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3 Practical Ways to Protect Your Company from Accounts Payable Fraud

Processing accounts payable transactions is one of the most significant activities in a contractor’s operations and is an essential component in managing cash flow and project budgets.

Unfortunately, the accounts payable function is vulnerable to fraud by individuals inside and outside of the company, and it is becoming more common and more costly. Below are a few practical measures management can take to protect and secure your resources from theft.

Segregation of Duties

Segregation of duties is a component of internal control where one person is responsible for initiating payments, and another person is responsible for approving those payments before funds are released or checks are cut. Multiple sets of eyes on each transaction assists in reducing errors and the opportunities for fraud. Having such a system in place is especially important when a demand for immediate or urgent payment is received, as that is a hallmark of a fraudster. Business owners and executives are frequently targeted by scammers, so even payments initiated by these individuals should be subject to segregation of duties.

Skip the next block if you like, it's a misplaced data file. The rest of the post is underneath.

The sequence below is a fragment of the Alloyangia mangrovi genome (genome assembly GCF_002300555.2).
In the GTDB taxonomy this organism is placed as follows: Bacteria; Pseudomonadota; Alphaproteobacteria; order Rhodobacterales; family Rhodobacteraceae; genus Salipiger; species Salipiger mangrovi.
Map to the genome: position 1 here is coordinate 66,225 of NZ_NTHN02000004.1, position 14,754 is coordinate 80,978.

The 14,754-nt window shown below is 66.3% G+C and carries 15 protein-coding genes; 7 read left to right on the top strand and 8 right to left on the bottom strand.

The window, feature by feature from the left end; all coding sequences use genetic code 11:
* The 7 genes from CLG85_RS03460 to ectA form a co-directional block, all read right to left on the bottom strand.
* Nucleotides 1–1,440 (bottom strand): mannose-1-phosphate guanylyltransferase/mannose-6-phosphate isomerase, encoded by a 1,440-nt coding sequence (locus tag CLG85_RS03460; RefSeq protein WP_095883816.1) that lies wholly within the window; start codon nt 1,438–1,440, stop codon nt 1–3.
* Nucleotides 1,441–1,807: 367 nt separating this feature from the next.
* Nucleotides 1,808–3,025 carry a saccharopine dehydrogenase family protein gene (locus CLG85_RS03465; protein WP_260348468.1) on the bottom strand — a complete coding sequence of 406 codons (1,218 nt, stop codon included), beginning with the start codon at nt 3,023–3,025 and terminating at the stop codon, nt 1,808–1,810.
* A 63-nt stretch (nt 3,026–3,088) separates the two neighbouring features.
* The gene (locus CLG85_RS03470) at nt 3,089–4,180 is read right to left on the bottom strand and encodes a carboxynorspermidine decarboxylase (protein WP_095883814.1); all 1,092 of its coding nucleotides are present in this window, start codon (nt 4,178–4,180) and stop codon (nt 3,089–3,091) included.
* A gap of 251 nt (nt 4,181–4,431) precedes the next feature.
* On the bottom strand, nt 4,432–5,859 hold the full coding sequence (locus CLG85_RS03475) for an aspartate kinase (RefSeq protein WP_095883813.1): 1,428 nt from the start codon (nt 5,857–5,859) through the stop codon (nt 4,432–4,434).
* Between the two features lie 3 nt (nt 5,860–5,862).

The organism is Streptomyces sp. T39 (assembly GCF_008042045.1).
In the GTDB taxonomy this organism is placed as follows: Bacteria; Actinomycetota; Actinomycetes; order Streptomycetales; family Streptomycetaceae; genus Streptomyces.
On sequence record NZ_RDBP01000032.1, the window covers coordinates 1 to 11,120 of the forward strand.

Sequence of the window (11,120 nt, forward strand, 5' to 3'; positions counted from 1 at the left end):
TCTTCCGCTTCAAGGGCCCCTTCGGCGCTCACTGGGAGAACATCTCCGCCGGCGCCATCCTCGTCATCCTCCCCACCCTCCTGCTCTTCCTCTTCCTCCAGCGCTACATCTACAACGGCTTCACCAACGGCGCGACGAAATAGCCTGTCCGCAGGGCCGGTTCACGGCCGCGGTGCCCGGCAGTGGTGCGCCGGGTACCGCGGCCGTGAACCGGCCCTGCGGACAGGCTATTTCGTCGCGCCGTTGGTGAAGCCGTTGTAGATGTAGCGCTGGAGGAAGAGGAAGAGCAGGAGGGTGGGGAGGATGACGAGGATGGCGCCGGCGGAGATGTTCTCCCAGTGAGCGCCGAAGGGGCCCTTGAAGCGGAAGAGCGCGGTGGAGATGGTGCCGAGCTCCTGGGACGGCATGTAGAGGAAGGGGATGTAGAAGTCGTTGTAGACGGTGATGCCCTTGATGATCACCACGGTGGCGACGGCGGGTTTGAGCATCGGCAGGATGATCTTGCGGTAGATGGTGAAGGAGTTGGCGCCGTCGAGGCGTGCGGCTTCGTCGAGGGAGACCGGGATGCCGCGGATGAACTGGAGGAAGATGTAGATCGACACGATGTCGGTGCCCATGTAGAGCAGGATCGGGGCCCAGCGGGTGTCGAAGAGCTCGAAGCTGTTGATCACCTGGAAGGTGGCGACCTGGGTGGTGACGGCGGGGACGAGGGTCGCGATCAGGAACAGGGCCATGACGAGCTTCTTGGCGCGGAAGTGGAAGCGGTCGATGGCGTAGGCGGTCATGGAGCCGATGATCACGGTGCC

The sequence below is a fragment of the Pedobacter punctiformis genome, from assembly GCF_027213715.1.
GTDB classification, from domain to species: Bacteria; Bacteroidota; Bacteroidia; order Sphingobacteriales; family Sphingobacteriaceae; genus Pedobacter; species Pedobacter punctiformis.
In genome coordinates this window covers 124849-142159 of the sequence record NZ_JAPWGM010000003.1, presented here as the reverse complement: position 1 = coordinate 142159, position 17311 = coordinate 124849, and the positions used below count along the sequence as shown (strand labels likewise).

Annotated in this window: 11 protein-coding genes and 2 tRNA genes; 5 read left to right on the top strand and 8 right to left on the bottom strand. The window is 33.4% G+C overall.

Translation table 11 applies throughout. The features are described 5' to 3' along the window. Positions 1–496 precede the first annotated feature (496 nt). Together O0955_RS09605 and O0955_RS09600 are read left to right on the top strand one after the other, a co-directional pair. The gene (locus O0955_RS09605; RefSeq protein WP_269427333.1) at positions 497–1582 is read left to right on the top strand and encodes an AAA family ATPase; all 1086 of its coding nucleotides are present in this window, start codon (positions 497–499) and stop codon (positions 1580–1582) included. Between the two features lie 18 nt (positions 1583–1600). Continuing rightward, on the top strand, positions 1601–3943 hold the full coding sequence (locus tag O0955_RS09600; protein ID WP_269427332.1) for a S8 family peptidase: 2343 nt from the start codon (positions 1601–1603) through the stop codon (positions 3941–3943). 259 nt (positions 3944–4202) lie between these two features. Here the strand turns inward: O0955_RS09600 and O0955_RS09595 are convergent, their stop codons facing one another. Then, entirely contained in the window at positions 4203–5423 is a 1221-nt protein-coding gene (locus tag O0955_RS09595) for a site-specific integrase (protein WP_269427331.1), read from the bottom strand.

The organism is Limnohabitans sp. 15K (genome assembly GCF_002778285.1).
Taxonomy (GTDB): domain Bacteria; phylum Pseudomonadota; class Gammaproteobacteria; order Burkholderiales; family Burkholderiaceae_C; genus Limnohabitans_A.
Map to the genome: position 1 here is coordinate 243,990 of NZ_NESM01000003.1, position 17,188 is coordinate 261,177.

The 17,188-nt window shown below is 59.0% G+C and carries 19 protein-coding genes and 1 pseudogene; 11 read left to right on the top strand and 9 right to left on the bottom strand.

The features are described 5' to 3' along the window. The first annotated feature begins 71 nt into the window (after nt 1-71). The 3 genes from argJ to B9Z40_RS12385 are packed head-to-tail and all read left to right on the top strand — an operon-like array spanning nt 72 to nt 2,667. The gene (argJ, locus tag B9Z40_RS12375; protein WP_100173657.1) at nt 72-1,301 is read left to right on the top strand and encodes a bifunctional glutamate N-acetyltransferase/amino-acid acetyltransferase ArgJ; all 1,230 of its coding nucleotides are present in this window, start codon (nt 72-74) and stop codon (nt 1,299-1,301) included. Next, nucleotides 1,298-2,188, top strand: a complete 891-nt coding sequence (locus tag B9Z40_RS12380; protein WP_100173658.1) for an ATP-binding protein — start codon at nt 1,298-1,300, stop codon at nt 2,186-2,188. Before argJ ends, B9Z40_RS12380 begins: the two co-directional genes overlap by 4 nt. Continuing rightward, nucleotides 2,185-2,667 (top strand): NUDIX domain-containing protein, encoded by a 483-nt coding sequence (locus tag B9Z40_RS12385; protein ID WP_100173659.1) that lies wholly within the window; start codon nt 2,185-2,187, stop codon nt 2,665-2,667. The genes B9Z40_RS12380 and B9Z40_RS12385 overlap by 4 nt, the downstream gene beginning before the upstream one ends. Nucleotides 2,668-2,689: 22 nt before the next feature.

Vendor Verification

If an established vendor calls or emails with a request to change its bank account and routing information (for ACH payments) or mailing address (check payments), a company representative should not rely on the call or email alone and should contact an appropriate individual at the vendor to verify the information. A similar process should be followed during the initial set-up of a vendor. Segregation of duties should also be followed as part of vendor verification, as the individual responsible for creating or updating vendor files should not be the same person who enters invoices or initiates payments. This prevents the disbursement of funds to a scammer.

Positive Pay

Positive pay is a service provided by financial institutions that matches the check number and dollar amount of each check presented for payment against a listing of checks previously authorized by the company. Checks that do not match the information provided by the company are not paid. This prevents the loss of funds due to counterfeit, forged, or falsified checks.

These are just three examples of ways you can protect your company from accounts payable fraud. If you have questions or would like to discuss specific steps your company can take to assess and strengthen its accounts payable process beyond these, please contact your local Blue & Co. advisor.

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